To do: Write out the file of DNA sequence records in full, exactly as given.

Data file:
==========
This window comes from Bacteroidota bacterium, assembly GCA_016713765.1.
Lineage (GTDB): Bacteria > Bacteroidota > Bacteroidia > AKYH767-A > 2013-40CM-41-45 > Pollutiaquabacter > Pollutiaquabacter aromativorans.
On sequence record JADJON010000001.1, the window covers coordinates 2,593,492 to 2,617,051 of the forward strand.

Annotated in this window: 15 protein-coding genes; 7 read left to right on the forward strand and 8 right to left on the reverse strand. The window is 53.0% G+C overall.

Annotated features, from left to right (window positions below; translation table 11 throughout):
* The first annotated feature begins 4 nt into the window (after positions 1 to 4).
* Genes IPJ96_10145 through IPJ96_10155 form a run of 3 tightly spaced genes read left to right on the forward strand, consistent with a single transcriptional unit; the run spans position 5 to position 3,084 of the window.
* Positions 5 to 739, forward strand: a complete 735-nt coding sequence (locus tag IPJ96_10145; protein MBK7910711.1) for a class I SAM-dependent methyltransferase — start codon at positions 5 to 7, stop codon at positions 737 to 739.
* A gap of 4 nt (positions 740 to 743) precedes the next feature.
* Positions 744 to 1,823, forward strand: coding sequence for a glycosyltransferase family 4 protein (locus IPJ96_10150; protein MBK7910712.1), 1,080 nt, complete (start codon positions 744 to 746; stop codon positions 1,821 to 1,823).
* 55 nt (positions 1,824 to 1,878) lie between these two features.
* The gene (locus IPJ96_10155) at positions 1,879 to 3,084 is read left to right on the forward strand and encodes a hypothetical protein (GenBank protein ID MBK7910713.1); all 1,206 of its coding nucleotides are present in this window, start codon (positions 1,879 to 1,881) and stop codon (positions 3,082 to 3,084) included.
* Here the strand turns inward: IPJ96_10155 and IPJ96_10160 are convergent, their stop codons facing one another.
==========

This window comes from Bacteroidota bacterium, assembly GCA_016713765.1.
Lineage (GTDB): Bacteria > Bacteroidota > Bacteroidia > AKYH767-A > 2013-40CM-41-45 > Pollutiaquabacter > Pollutiaquabacter aromativorans.
On sequence record JADJON010000001.1, the window covers coordinates 2,593,492 to 2,617,051 of the forward strand.

Annotated in this window: 15 protein-coding genes; 7 read left to right on the forward strand and 8 right to left on the reverse strand. The window is 53.0% G+C overall.

Annotated features, from left to right (window positions below; translation table 11 throughout):
* The first annotated feature begins 4 nt into the window (after positions 1 to 4).
* Genes IPJ96_10145 through IPJ96_10155 form a run of 3 tightly spaced genes read left to right on the forward strand, consistent with a single transcriptional unit; the run spans position 5 to position 3,084 of the window.
* Positions 5 to 739, forward strand: a complete 735-nt coding sequence (locus tag IPJ96_10145; protein MBK7910711.1) for a class I SAM-dependent methyltransferase — start codon at positions 5 to 7, stop codon at positions 737 to 739.
* A gap of 4 nt (positions 740 to 743) precedes the next feature.
* Positions 744 to 1,823, forward strand: coding sequence for a glycosyltransferase family 4 protein (locus IPJ96_10150; protein MBK7910712.1), 1,080 nt, complete (start codon positions 744 to 746; stop codon positions 1,821 to 1,823).
* 55 nt (positions 1,824 to 1,878) lie between these two features.
* The gene (locus IPJ96_10155) at positions 1,879 to 3,084 is read left to right on the forward strand and encodes a hypothetical protein (GenBank protein ID MBK7910713.1); all 1,206 of its coding nucleotides are present in this window, start codon (positions 1,879 to 1,881) and stop codon (positions 3,082 to 3,084) included.
* Here the strand turns inward: IPJ96_10155 and IPJ96_10160 are convergent, their stop codons facing one another.